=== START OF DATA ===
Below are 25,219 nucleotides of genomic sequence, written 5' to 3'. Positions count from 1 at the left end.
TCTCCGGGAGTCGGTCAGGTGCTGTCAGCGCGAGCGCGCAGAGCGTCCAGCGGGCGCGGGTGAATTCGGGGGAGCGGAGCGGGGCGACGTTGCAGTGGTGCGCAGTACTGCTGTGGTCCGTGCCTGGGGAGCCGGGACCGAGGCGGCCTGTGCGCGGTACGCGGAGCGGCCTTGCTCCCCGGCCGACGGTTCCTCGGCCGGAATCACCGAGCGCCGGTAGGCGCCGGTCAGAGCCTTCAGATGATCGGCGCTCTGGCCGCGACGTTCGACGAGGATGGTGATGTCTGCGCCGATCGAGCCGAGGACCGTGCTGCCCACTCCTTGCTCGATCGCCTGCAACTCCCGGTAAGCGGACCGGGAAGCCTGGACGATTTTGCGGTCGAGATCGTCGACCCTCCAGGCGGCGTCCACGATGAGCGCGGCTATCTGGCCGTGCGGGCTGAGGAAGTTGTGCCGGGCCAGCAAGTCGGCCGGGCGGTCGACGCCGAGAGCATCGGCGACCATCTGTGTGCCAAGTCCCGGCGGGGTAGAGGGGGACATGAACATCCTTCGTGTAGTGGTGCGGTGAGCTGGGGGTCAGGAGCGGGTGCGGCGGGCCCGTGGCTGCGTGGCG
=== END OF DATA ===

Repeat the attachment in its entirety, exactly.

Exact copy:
Below are 25,219 nucleotides of genomic sequence, written 5' to 3'. Positions count from 1 at the left end.
TCTCCGGGAGTCGGTCAGGTGCTGTCAGCGCGAGCGCGCAGAGCGTCCAGCGGGCGCGGGTGAATTCGGGGGAGCGGAGCGGGGCGACGTTGCAGTGGTGCGCAGTACTGCTGTGGTCCGTGCCTGGGGAGCCGGGACCGAGGCGGCCTGTGCGCGGTACGCGGAGCGGCCTTGCTCCCCGGCCGACGGTTCCTCGGCCGGAATCACCGAGCGCCGGTAGGCGCCGGTCAGAGCCTTCAGATGATCGGCGCTCTGGCCGCGACGTTCGACGAGGATGGTGATGTCTGCGCCGATCGAGCCGAGGACCGTGCTGCCCACTCCTTGCTCGATCGCCTGCAACTCCCGGTAAGCGGACCGGGAAGCCTGGACGATTTTGCGGTCGAGATCGTCGACCCTCCAGGCGGCGTCCACGATGAGCGCGGCTATCTGGCCGTGCGGGCTGAGGAAGTTGTGCCGGGCCAGCAAGTCGGCCGGGCGGTCGACGCCGAGAGCATCGGCGACCATCTGTGTGCCAAGTCCCGGCGGGGTAGAGGGGGACATGAACATCCTTCGTGTAGTGGTGCGGTGAGCTGGGGGTCAGGAGCGGGTGCGGCGGGCCCGTGGCTGCGTGGCG